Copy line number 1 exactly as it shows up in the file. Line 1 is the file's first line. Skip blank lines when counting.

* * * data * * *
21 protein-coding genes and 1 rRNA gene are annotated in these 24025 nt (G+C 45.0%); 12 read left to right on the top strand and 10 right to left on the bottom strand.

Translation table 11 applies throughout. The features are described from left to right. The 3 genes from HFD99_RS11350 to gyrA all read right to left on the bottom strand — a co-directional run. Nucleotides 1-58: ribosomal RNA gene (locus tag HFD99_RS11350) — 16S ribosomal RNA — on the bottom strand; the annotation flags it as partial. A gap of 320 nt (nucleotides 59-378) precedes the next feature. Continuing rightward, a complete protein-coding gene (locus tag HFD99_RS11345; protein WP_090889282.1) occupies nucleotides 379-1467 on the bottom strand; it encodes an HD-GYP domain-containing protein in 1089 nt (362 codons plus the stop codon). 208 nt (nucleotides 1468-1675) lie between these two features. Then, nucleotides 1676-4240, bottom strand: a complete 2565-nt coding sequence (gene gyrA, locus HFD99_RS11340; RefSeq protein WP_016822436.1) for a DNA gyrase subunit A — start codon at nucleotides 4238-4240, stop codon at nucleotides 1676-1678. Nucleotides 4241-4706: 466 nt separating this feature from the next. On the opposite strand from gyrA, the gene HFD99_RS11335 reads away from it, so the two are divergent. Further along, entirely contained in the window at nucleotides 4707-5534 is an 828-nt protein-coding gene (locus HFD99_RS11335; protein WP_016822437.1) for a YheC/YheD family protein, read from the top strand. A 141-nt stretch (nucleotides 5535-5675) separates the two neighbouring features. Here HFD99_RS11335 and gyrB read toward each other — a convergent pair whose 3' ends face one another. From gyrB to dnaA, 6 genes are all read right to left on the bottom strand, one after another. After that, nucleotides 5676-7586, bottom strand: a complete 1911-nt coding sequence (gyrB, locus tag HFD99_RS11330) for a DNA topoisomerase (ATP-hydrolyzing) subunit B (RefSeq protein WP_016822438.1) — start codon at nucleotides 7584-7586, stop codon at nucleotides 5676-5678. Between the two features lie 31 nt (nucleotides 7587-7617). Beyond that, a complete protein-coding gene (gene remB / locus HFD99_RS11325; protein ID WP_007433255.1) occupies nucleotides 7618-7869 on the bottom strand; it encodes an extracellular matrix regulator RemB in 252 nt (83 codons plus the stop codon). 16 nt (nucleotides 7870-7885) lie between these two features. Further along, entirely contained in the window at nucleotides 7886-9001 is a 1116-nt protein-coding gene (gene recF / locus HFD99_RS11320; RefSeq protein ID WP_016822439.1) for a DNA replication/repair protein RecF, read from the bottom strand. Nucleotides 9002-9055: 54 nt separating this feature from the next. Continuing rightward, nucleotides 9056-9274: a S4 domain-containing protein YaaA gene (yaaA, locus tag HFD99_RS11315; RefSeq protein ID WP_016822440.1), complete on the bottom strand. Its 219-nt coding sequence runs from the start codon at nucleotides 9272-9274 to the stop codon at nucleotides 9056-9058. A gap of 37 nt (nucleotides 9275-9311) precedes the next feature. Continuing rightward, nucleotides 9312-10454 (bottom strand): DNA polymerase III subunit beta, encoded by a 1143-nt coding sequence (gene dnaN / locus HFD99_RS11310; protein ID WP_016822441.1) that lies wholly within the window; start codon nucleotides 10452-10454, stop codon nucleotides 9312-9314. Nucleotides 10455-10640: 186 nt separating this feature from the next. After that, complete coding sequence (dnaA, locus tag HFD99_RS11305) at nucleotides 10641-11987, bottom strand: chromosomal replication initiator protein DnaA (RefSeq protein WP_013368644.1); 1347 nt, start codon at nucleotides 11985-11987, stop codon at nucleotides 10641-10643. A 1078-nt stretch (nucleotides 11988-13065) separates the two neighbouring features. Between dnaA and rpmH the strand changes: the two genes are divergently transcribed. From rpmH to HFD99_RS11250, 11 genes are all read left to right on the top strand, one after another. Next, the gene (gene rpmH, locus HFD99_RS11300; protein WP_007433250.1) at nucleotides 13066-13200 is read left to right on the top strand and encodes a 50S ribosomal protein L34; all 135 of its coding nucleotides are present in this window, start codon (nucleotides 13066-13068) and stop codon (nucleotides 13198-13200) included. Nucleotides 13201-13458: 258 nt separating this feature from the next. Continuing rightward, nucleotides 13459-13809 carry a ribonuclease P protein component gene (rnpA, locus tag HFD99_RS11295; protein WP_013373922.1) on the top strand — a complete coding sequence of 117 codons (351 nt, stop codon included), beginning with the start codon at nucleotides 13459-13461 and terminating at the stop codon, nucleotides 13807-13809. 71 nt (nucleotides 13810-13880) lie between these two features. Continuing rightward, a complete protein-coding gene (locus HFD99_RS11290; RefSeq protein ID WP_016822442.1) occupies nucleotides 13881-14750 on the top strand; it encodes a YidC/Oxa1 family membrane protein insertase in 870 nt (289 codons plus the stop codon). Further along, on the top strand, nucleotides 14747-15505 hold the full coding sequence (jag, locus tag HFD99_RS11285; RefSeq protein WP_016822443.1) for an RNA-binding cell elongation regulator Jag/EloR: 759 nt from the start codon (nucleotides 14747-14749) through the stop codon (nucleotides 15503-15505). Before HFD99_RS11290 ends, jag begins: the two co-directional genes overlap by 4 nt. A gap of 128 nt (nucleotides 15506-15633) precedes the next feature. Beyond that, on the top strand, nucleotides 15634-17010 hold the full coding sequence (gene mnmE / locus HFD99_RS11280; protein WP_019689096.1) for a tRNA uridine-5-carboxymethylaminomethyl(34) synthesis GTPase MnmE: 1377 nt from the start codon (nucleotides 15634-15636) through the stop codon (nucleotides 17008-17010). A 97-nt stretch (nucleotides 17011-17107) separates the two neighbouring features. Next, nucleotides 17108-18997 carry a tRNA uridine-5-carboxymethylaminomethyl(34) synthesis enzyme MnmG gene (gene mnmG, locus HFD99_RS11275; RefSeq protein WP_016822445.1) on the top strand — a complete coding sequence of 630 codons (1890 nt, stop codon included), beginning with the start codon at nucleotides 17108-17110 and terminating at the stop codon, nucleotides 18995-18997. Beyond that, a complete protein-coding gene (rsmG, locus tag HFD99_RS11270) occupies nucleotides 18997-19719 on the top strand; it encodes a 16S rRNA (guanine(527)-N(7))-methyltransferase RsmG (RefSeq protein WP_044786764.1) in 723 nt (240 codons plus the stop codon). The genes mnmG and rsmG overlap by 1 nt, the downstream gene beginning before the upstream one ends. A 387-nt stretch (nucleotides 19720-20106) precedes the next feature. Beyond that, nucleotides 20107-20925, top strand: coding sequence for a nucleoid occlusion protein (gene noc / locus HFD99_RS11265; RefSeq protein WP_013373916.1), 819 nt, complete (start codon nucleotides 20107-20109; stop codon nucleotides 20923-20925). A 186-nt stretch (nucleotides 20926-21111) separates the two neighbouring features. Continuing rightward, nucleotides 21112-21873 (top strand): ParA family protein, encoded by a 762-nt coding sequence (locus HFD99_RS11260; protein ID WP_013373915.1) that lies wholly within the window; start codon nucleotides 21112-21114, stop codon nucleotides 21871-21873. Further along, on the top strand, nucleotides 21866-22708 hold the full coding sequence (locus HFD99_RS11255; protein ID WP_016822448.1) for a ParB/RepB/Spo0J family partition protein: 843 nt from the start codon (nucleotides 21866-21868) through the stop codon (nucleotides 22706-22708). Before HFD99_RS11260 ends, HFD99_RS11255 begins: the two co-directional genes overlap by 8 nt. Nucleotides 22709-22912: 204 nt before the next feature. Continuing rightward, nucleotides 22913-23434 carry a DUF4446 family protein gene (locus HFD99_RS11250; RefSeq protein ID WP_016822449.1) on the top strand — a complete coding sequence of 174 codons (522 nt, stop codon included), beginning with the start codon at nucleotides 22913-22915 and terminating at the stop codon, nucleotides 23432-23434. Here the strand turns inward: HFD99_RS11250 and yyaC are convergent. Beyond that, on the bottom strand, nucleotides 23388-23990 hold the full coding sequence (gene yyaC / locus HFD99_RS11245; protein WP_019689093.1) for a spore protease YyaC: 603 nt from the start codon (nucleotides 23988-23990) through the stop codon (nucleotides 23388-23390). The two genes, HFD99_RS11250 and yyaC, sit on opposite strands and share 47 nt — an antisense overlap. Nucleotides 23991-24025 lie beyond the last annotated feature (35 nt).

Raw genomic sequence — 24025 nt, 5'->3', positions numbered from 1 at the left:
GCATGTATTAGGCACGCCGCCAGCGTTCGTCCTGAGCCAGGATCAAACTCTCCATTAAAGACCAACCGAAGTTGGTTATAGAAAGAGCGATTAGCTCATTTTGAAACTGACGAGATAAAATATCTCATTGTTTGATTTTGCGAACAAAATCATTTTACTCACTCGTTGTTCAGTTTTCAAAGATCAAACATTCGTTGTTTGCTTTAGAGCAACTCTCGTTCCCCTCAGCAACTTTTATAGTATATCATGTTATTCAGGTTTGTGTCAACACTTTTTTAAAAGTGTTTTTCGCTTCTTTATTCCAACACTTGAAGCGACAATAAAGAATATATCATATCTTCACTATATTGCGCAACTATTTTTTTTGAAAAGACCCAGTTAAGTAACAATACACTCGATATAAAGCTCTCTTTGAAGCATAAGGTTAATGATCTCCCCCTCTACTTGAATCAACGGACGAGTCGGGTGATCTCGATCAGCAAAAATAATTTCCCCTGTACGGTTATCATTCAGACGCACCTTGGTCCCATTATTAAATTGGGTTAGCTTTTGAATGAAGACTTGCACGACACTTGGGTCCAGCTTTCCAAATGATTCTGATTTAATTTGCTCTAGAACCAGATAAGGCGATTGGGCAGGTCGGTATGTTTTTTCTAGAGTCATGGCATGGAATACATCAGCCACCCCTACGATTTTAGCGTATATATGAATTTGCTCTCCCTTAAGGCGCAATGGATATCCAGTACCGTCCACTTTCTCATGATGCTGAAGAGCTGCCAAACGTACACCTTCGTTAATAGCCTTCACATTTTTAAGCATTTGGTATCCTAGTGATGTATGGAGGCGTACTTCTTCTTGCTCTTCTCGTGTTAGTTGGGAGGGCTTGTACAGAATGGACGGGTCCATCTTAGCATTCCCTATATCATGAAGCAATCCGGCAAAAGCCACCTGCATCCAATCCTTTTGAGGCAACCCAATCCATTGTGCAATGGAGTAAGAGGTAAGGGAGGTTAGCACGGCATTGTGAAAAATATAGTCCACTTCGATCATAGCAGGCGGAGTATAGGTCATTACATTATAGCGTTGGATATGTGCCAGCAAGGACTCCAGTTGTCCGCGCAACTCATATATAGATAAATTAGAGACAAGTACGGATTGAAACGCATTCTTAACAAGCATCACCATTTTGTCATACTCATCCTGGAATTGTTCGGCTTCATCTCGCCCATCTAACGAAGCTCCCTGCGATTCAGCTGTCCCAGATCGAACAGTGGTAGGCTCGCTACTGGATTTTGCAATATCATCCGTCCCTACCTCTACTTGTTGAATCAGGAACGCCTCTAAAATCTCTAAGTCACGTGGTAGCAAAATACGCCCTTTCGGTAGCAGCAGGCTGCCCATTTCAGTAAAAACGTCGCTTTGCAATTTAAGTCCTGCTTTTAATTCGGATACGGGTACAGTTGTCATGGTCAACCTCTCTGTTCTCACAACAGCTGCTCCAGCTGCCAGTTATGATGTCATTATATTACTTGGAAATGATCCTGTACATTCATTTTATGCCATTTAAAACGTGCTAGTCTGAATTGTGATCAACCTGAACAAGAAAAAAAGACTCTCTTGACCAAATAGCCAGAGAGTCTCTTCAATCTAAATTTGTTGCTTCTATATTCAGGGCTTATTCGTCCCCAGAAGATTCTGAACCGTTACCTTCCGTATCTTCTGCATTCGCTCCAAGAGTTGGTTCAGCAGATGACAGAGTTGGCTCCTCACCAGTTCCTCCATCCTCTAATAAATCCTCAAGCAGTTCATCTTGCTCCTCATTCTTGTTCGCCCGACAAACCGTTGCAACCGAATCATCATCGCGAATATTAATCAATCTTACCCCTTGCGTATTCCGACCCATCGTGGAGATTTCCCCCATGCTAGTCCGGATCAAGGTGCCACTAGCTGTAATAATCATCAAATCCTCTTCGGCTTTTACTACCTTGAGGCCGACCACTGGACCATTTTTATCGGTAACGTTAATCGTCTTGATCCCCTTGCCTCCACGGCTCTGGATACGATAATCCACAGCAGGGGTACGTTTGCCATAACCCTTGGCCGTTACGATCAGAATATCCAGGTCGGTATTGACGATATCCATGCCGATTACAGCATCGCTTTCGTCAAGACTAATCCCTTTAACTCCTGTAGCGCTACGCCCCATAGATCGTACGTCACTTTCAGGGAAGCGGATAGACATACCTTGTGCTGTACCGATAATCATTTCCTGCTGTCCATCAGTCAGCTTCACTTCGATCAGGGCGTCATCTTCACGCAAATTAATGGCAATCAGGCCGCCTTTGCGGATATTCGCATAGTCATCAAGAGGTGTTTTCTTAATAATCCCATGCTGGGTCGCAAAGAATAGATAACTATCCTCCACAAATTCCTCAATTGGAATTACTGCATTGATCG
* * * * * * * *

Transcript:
21 protein-coding genes and 1 rRNA gene are annotated in these 24025 nt (G+C 45.0%); 12 read left to right on the top strand and 10 right to left on the bottom strand.